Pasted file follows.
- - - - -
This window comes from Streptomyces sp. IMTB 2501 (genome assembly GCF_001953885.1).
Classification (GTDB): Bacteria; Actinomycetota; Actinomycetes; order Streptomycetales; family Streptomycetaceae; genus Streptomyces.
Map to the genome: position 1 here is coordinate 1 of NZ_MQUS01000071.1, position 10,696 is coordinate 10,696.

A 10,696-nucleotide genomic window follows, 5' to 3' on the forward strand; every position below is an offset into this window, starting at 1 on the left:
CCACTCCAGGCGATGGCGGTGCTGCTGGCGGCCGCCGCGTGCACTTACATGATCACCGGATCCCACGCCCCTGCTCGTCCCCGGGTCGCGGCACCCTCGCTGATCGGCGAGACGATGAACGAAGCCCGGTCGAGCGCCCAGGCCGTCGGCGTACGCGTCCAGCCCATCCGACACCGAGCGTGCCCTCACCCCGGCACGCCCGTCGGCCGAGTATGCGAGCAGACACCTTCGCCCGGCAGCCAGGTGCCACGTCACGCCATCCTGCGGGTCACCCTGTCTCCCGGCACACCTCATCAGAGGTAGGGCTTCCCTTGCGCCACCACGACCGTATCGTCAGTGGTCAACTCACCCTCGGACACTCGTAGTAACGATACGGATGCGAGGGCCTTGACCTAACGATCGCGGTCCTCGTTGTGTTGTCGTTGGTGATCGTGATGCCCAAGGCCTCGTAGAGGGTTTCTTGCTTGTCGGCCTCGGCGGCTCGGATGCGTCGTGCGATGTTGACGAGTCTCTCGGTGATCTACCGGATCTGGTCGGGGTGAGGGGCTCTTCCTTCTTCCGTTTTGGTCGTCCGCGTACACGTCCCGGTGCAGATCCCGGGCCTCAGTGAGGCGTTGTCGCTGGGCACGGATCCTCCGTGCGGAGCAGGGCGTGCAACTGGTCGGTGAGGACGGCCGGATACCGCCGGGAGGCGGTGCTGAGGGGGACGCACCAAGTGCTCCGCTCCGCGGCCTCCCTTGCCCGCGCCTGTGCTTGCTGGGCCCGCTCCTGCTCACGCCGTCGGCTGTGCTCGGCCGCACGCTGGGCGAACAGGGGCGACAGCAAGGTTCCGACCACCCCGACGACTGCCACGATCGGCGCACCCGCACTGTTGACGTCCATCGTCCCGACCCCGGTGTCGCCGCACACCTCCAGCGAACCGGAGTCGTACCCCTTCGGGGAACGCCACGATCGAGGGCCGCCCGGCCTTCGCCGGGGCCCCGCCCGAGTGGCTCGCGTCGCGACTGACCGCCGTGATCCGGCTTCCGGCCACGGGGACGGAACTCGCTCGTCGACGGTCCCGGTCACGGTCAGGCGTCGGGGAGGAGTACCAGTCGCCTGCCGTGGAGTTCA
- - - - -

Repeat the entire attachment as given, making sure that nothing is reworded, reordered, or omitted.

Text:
This window comes from Streptomyces sp. IMTB 2501 (genome assembly GCF_001953885.1).
Classification (GTDB): Bacteria; Actinomycetota; Actinomycetes; order Streptomycetales; family Streptomycetaceae; genus Streptomyces.
Map to the genome: position 1 here is coordinate 1 of NZ_MQUS01000071.1, position 10,696 is coordinate 10,696.

A 10,696-nucleotide genomic window follows, 5' to 3' on the forward strand; every position below is an offset into this window, starting at 1 on the left:
CCACTCCAGGCGATGGCGGTGCTGCTGGCGGCCGCCGCGTGCACTTACATGATCACCGGATCCCACGCCCCTGCTCGTCCCCGGGTCGCGGCACCCTCGCTGATCGGCGAGACGATGAACGAAGCCCGGTCGAGCGCCCAGGCCGTCGGCGTACGCGTCCAGCCCATCCGACACCGAGCGTGCCCTCACCCCGGCACGCCCGTCGGCCGAGTATGCGAGCAGACACCTTCGCCCGGCAGCCAGGTGCCACGTCACGCCATCCTGCGGGTCACCCTGTCTCCCGGCACACCTCATCAGAGGTAGGGCTTCCCTTGCGCCACCACGACCGTATCGTCAGTGGTCAACTCACCCTCGGACACTCGTAGTAACGATACGGATGCGAGGGCCTTGACCTAACGATCGCGGTCCTCGTTGTGTTGTCGTTGGTGATCGTGATGCCCAAGGCCTCGTAGAGGGTTTCTTGCTTGTCGGCCTCGGCGGCTCGGATGCGTCGTGCGATGTTGACGAGTCTCTCGGTGATCTACCGGATCTGGTCGGGGTGAGGGGCTCTTCCTTCTTCCGTTTTGGTCGTCCGCGTACACGTCCCGGTGCAGATCCCGGGCCTCAGTGAGGCGTTGTCGCTGGGCACGGATCCTCCGTGCGGAGCAGGGCGTGCAACTGGTCGGTGAGGACGGCCGGATACCGCCGGGAGGCGGTGCTGAGGGGGACGCACCAAGTGCTCCGCTCCGCGGCCTCCCTTGCCCGCGCCTGTGCTTGCTGGGCCCGCTCCTGCTCACGCCGTCGGCTGTGCTCGGCCGCACGCTGGGCGAACAGGGGCGACAGCAAGGTTCCGACCACCCCGACGACTGCCACGATCGGCGCACCCGCACTGTTGACGTCCATCGTCCCGACCCCGGTGTCGCCGCACACCTCCAGCGAACCGGAGTCGTACCCCTTCGGGGAACGCCACGATCGAGGGCCGCCCGGCCTTCGCCGGGGCCCCGCCCGAGTGGCTCGCGTCGCGACTGACCGCCGTGATCCGGCTTCCGGCCACGGGGACGGAACTCGCTCGTCGACGGTCCCGGTCACGGTCAGGCGTCGGGGAGGAGTACCAGTCGCCTGCCGTGGAGTTCA